factured here on the Island by the
Maui Agricultural Company. That
this product is of a superior quality,
testing higher than required in United
States government work, and that it
promises soon to replace in consider
able part imported cements, is cause
for still greater surprise. Such, how
ever is the case. Moreover, at the
present time a plant is being erected
on the beach at Paia which when
completed will have a capacity of at
least one hundred barrels per day.This
plant will be in operation probably
in April or May.
Primarily the product will be' used
to supercede the large amounts of
imported cement now used on the
Alexander & Baldwin plantations on
this island, particularly in connection
with the concrete lining of the many
jriiles of irrigation ditches and tunnels.
The surplus is to be marketed, and it
Is expected that it will be possible to
sell it at from twenty five to fifty per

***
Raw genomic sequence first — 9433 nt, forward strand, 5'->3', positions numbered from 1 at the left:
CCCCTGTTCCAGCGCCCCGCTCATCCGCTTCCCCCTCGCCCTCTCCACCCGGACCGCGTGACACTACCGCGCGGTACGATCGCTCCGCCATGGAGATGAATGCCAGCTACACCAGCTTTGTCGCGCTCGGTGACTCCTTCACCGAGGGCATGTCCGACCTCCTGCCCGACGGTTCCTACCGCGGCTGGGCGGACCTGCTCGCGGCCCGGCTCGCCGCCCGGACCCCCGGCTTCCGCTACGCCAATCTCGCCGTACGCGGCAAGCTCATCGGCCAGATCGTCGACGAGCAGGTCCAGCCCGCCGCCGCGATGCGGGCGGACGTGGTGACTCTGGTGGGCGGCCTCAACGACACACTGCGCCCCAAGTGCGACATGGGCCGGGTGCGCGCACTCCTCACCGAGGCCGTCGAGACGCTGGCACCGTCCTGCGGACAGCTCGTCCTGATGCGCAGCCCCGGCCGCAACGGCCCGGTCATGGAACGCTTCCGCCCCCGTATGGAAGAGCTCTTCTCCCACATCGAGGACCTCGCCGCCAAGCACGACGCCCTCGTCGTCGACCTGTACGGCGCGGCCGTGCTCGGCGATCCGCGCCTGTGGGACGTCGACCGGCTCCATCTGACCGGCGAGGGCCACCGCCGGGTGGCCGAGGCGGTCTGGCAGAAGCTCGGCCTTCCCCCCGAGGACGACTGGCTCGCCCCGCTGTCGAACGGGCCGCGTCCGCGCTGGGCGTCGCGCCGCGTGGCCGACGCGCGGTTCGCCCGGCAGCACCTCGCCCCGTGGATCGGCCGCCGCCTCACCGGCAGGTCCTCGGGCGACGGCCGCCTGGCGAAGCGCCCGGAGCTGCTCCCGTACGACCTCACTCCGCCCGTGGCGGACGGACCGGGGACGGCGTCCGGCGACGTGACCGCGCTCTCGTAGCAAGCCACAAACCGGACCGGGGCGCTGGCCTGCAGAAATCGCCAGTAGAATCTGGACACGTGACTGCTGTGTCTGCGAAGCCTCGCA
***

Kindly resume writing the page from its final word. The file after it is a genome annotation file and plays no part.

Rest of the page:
cent lower price than other cements of
The cement is made from beach
sand lime and crushed lava rock. The
process has been worked out by J. P.
Foster, chemist of the Maui Agricul
tural Company, through a series of ex.
Derimenta covering a period of several
years. It was Mr. Foster, also, who
first demonstrated the practicability
of making lime from the coral sand of
the sea beach, which product has been
iu use for clarifying purpose in the
Maui mills for a number of years.
Kona Storm Brings
Heavy Rains To Maui
The several days of Kona weather
the later part of last week culminated
on Saturday and Sunday in an unusu
allyheavy downpour of rain in most
parts of Maui. Iao stream was high